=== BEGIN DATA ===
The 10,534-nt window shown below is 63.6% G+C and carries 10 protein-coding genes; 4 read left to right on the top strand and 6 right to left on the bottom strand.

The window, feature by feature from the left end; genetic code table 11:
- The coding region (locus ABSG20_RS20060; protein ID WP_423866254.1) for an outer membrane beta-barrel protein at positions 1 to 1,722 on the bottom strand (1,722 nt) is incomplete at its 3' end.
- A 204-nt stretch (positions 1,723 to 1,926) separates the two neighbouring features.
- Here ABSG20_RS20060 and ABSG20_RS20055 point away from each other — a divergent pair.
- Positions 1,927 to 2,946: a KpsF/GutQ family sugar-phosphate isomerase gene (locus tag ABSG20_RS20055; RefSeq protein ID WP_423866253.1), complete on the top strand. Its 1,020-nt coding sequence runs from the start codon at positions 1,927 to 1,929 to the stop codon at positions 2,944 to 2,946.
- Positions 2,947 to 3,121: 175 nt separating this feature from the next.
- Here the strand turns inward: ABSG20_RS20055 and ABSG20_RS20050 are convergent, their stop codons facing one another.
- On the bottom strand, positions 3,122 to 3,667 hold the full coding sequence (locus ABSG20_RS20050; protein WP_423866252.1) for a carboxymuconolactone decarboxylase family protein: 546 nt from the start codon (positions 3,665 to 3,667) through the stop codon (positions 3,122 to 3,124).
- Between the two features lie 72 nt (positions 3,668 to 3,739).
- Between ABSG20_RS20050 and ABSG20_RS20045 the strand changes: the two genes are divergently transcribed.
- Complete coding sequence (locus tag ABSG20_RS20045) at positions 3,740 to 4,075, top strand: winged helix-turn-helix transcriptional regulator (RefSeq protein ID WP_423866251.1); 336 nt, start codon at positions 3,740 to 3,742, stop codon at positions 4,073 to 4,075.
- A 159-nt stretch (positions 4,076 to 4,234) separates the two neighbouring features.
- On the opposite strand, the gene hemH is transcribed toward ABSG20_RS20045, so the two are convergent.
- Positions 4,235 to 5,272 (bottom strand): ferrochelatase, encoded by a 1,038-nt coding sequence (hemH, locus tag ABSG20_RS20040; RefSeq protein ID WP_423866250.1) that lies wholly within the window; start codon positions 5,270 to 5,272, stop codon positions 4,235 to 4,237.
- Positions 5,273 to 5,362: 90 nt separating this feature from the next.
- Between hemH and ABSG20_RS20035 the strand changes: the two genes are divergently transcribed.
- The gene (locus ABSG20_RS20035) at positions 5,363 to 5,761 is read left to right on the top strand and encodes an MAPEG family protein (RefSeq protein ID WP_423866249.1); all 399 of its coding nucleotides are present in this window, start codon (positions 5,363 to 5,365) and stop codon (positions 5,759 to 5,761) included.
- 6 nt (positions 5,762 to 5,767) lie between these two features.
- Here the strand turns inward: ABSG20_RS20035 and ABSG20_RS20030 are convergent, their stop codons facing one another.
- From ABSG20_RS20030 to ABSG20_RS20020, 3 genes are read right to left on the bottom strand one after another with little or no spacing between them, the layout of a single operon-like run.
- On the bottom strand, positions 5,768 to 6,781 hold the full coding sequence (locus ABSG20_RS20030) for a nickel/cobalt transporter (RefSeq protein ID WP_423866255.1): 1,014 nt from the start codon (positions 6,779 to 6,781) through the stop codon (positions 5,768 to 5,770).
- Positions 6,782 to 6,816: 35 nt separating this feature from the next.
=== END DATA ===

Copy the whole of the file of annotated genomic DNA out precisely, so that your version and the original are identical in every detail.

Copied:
The 10,534-nt window shown below is 63.6% G+C and carries 10 protein-coding genes; 4 read left to right on the top strand and 6 right to left on the bottom strand.

The window, feature by feature from the left end; genetic code table 11:
- The coding region (locus ABSG20_RS20060; protein ID WP_423866254.1) for an outer membrane beta-barrel protein at positions 1 to 1,722 on the bottom strand (1,722 nt) is incomplete at its 3' end.
- A 204-nt stretch (positions 1,723 to 1,926) separates the two neighbouring features.
- Here ABSG20_RS20060 and ABSG20_RS20055 point away from each other — a divergent pair.
- Positions 1,927 to 2,946: a KpsF/GutQ family sugar-phosphate isomerase gene (locus tag ABSG20_RS20055; RefSeq protein ID WP_423866253.1), complete on the top strand. Its 1,020-nt coding sequence runs from the start codon at positions 1,927 to 1,929 to the stop codon at positions 2,944 to 2,946.
- Positions 2,947 to 3,121: 175 nt separating this feature from the next.
- Here the strand turns inward: ABSG20_RS20055 and ABSG20_RS20050 are convergent, their stop codons facing one another.
- On the bottom strand, positions 3,122 to 3,667 hold the full coding sequence (locus ABSG20_RS20050; protein WP_423866252.1) for a carboxymuconolactone decarboxylase family protein: 546 nt from the start codon (positions 3,665 to 3,667) through the stop codon (positions 3,122 to 3,124).
- Between the two features lie 72 nt (positions 3,668 to 3,739).
- Between ABSG20_RS20050 and ABSG20_RS20045 the strand changes: the two genes are divergently transcribed.
- Complete coding sequence (locus tag ABSG20_RS20045) at positions 3,740 to 4,075, top strand: winged helix-turn-helix transcriptional regulator (RefSeq protein ID WP_423866251.1); 336 nt, start codon at positions 3,740 to 3,742, stop codon at positions 4,073 to 4,075.
- A 159-nt stretch (positions 4,076 to 4,234) separates the two neighbouring features.
- On the opposite strand, the gene hemH is transcribed toward ABSG20_RS20045, so the two are convergent.
- Positions 4,235 to 5,272 (bottom strand): ferrochelatase, encoded by a 1,038-nt coding sequence (hemH, locus tag ABSG20_RS20040; RefSeq protein ID WP_423866250.1) that lies wholly within the window; start codon positions 5,270 to 5,272, stop codon positions 4,235 to 4,237.
- Positions 5,273 to 5,362: 90 nt separating this feature from the next.
- Between hemH and ABSG20_RS20035 the strand changes: the two genes are divergently transcribed.
- The gene (locus ABSG20_RS20035) at positions 5,363 to 5,761 is read left to right on the top strand and encodes an MAPEG family protein (RefSeq protein ID WP_423866249.1); all 399 of its coding nucleotides are present in this window, start codon (positions 5,363 to 5,365) and stop codon (positions 5,759 to 5,761) included.
- 6 nt (positions 5,762 to 5,767) lie between these two features.
- Here the strand turns inward: ABSG20_RS20035 and ABSG20_RS20030 are convergent, their stop codons facing one another.
- From ABSG20_RS20030 to ABSG20_RS20020, 3 genes are read right to left on the bottom strand one after another with little or no spacing between them, the layout of a single operon-like run.
- On the bottom strand, positions 5,768 to 6,781 hold the full coding sequence (locus ABSG20_RS20030) for a nickel/cobalt transporter (RefSeq protein ID WP_423866255.1): 1,014 nt from the start codon (positions 6,779 to 6,781) through the stop codon (positions 5,768 to 5,770).
- Positions 6,782 to 6,816: 35 nt separating this feature from the next.